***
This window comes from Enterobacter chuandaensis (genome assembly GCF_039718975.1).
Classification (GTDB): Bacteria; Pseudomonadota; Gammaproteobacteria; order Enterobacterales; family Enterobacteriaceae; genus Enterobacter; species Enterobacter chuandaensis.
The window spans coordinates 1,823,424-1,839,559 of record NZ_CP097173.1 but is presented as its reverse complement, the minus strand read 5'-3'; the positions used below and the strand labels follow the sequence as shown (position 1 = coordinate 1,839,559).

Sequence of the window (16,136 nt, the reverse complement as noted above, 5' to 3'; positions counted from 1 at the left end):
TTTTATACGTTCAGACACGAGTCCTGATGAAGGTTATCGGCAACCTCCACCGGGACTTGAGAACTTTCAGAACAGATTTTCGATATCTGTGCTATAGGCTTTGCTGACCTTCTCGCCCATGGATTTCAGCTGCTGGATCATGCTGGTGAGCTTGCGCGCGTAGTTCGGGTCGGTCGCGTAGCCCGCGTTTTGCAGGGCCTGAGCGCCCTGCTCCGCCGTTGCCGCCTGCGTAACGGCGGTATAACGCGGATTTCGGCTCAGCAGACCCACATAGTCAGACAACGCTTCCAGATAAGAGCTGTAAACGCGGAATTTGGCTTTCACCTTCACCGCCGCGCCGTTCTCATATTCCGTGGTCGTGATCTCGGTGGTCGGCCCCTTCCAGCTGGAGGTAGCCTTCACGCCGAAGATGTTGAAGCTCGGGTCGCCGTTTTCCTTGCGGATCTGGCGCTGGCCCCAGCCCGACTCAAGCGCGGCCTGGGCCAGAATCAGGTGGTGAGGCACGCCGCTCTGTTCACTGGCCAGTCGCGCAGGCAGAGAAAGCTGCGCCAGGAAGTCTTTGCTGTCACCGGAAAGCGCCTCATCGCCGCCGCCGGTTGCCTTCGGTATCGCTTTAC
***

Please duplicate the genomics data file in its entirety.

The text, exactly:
This window comes from Enterobacter chuandaensis (genome assembly GCF_039718975.1).
Classification (GTDB): Bacteria; Pseudomonadota; Gammaproteobacteria; order Enterobacterales; family Enterobacteriaceae; genus Enterobacter; species Enterobacter chuandaensis.
The window spans coordinates 1,823,424-1,839,559 of record NZ_CP097173.1 but is presented as its reverse complement, the minus strand read 5'-3'; the positions used below and the strand labels follow the sequence as shown (position 1 = coordinate 1,839,559).

Sequence of the window (16,136 nt, the reverse complement as noted above, 5' to 3'; positions counted from 1 at the left end):
TTTTATACGTTCAGACACGAGTCCTGATGAAGGTTATCGGCAACCTCCACCGGGACTTGAGAACTTTCAGAACAGATTTTCGATATCTGTGCTATAGGCTTTGCTGACCTTCTCGCCCATGGATTTCAGCTGCTGGATCATGCTGGTGAGCTTGCGCGCGTAGTTCGGGTCGGTCGCGTAGCCCGCGTTTTGCAGGGCCTGAGCGCCCTGCTCCGCCGTTGCCGCCTGCGTAACGGCGGTATAACGCGGATTTCGGCTCAGCAGACCCACATAGTCAGACAACGCTTCCAGATAAGAGCTGTAAACGCGGAATTTGGCTTTCACCTTCACCGCCGCGCCGTTCTCATATTCCGTGGTCGTGATCTCGGTGGTCGGCCCCTTCCAGCTGGAGGTAGCCTTCACGCCGAAGATGTTGAAGCTCGGGTCGCCGTTTTCCTTGCGGATCTGGCGCTGGCCCCAGCCCGACTCAAGCGCGGCCTGGGCCAGAATCAGGTGGTGAGGCACGCCGCTCTGTTCACTGGCCAGTCGCGCAGGCAGAGAAAGCTGCGCCAGGAAGTCTTTGCTGTCACCGGAAAGCGCCTCATCGCCGCCGCCGGTTGCCTTCGGTATCGCTTTAC